Recommended hotels are Best Western Tigullio Royal and Hotel Miramare.
GPS: N44°16’25” E9°25’21”
This Site is listed in the ACSI Discount Camping Book, available here. This book is worth getting for its discount card that you can use for out-of-season camping.
We love this campsite, although we pulled up outside a couple of years ago and decided to come away and find another one as it didn’t seem to be in the best location. It was near the toll booths on the motorway, and there were a lot of concrete bridges and pillars around, along with a builder’s merchant near the entrance. We decided to get somewhere by foot or cycle. However, we decided to try it again this year, and the actual Site inside is nice and cosy. The food in the restaurant is good. You can’t hear any road noise, and the owners are so friendly.
Daniel, the campsite owner, provides a taxi service into Sestri Levente or the station for just 4 euros each way. And you call him when you want to be picked up, and he or one of his family will pick you up. You can walk into Sestri Levente, but it is long. We cycled once, but it was along a busy main road.
How to get to Rapallo
Rapallo is located in the region of Liguria on the Italian Riviera between Genova and the Cinque Terre.
The nearest airport to Rapallo is Genoa Cristoforo Colombo Airport (GOA/LIMJ). This airport is in Genoa, Italy and is 39 km from the centre of Rapallo.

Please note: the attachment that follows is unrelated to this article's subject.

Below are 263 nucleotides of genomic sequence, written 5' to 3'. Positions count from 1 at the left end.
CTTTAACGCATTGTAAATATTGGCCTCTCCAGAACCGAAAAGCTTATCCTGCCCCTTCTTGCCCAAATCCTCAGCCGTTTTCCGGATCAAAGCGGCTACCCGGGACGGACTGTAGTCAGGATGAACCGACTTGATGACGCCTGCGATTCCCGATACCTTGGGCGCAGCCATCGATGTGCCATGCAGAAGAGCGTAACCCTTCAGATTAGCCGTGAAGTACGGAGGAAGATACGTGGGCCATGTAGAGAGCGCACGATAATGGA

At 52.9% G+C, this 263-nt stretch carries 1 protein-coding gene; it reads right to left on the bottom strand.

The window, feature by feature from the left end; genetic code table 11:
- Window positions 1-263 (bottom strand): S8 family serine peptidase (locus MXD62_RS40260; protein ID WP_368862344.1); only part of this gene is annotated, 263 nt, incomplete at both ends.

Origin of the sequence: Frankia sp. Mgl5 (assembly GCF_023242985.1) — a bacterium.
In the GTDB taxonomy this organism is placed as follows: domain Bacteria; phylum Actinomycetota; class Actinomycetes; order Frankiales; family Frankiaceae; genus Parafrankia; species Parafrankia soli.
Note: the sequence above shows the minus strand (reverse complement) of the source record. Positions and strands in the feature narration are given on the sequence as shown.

Rapallo train station
The train station is situated in the old town of Rapallo.
Rapallo is about an hour on the train from Genova.
You can get a train from Milan to Rapallo, which can be booked online at https://www.trenitalia.com/en.html
Type Milan in the form field, and you’ll leave from Milano Centrale. An occasional intercity train goes directly to Rapallo, or you can change in Genova. You can buy an e-ticket without creating an account, and you usually have to tell the train conductor the PNR code of your booking.
Buy a ticket from the self-service machine (they have instructions in English) or the counter. You must remember to validate the ticket (get a time printed on it) in the machines on the platform before you board.
The regional trains are cheap. From Rapallo, you can quickly get to Santa Margherita Ligure (3 minutes away) and Camogli (8 minutes) by train. You can take the train to any of the five villages to get from Rapallo to the Cinque Terre.
You can take the bus although it will take a long time and could be more convenient with large luggage. You must take the airport bus (volabus) to the end of the line at Brignole Station. Then a bus from nearby Piazza Verde to Recco, then another bus to Rapallo.
From July through September, there are some ferries to Cinque Terre. See the Tigullio Ferry Schedule. The harbour also has a taxi boat service.
The distance from Genova airport to Rapallo is 38 mins (32.4 km) via A12/E80.
There are so many unique places to visit which sometimes we can’t get to with our motorhome or local transport, so we often hire a car for a few days to explore more.
We take out an annual car hire excess insurance with insure4carhire.
RentalCars.com is the company we use if hiring from a campsite, but if we are flying into an airport, we use Zest Car Hire, which usually has the best deals but can only be picked up from an airport or hotel.
The tourist information office is near the sea on Lungomare Vittorio Veneto.